EagerReadDerivation

domain driven design · application architecture

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One of the interesting talks I attended at QCon San Francisco, was one given by Greg Young about a particular architecture he'd used on a recent system. Greg is a big fan of Domain Driven Design, in this case it needs to be used with a system that has to process a high transaction rate and provide data to lots of users. There were a number of things I found interesting about his design, particularly his use of Event Sourcing, but for this post I want to dwell on just one aspect - what I'll call Eager Read Derivation.

When we use a Domain Model, we use it because it contains complicated domain logic. It can be helpful the classify this domain logic into:

These kinds of domain logic apply differently to updates than to reads. Lets imagine we have a genealogical system. We get an update which is a birth record.

    name: Bilbo Baggins
    father: Bungo Baggins
    mother: Belladonna Took
  

When we submit this data our domain model would do some validation (father isn't the same as mother). It might do some consequences (Bungo has an outstanding bequest that Bilbo would be entitled to.) It may also do some derivation, but usually only to support validation or consequences (we would need a list to Bilbo's ancestors to validate that we don't have a cycle in the family tree).

When we read data, usually only derivation logic comes into play. Say we have a request for to display Bilbo's paternal grandfather. This requires some domain logic - the knowledge that a paternal grandfather is a father's father. In most systems we run this read derivation logic when we get the read request. Essentially we get the read request, call the database to pull out the raw data, run any needed derivation logic, and return the result (although caches may come into play to reduce this).

Eager read derivation does something quite different. Here reads don't touch the main database at all. Instead we have one or more ReportingDatabases that are structured in the same way as our read requests. Any read requests go directly to the reporting databases which read the data directly and push it out with no domain logic involved.

Let me say that again with the birth record example and this diagram.

  1. We get a birth record come in from the UI.
  2. The domain model runs the all the validation and consequences logic.
  3. The domain model updates core information to the database of record.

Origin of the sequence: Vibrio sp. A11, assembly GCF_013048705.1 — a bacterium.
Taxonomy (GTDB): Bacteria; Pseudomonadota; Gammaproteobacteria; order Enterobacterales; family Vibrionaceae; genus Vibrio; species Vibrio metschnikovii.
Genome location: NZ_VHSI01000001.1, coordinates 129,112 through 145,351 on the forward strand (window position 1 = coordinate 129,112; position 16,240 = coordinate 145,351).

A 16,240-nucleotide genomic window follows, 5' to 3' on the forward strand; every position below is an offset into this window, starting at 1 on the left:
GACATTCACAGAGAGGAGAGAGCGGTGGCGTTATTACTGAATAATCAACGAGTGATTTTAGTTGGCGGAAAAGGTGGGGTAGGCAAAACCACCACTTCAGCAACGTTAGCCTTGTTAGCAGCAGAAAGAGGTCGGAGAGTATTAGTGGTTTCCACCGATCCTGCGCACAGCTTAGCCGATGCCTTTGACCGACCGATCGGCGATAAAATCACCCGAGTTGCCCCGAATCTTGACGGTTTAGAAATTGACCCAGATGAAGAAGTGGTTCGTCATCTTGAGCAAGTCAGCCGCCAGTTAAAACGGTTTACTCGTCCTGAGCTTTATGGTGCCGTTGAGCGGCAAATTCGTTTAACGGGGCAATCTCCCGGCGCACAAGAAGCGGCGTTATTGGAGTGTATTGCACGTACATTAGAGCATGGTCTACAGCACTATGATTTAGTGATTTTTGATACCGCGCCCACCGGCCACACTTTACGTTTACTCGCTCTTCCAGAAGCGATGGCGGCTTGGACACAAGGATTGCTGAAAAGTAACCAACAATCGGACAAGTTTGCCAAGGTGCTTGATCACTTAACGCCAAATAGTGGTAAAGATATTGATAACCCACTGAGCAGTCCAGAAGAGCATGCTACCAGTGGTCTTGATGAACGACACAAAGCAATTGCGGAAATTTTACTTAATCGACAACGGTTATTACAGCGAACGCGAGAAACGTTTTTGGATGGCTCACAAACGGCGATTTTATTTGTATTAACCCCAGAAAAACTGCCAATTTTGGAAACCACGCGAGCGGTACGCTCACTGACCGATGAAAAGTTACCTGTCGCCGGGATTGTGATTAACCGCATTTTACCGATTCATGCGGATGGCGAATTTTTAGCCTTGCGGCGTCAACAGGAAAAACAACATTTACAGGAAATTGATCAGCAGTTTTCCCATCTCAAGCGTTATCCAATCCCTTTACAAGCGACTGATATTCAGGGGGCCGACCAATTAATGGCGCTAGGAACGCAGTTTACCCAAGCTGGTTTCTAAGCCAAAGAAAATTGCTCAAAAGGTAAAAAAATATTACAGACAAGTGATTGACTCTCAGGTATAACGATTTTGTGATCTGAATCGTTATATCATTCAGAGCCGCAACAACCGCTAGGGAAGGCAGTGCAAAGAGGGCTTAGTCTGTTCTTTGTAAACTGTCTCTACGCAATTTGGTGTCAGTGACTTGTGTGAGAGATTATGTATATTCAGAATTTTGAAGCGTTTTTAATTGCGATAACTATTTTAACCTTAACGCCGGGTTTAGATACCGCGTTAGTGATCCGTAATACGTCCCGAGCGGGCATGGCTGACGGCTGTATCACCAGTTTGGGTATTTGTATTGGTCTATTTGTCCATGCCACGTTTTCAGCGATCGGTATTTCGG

4. The domain model runs derivation logic required for all reads (including each UI display) and puts update messages onto a message queue to populate the reporting databases. Each reporting database selects the data it needs from these messages to update its data.
  5. A read request comes in from the paternal grandfather UI and is satisfied by a direct read from the paternal grandfather table in a reporting database.

In Greg's case all of this was done with asynchronous messages, all inputs were captured as events (Event Sourcing), the domain model processed the messages off the input queue and posted output events to output queues to load the reporting databases. Doing all this asynchronously helps with overall performance and scalability. It does mean there is an inconsistency window where you may do an update, immediately do a read, and not see the result of the update because you clicked faster than the messages could be processed. This asynchronous scheme is eventually consistent, but not strongly consistent. But this is the nature of the beast: in a distributed system you can get consistency or availability but not both.

Now you can do eager read derivation in a non-distributed, strongly consistent manner. I can't think off-hand of a case where I've seen it. I think eager read derivation mostly becomes attractive as you deal with high demand distributed cases.

Doing eager evaluation is hardly that new. The technique is older than me (possibly even older than Ron Jeffries) and most high-volume websites populate databases with derived data all the time. But it's not a technique I see considered as often as it should be, and I liked the aggressive way Greg had used it in his design.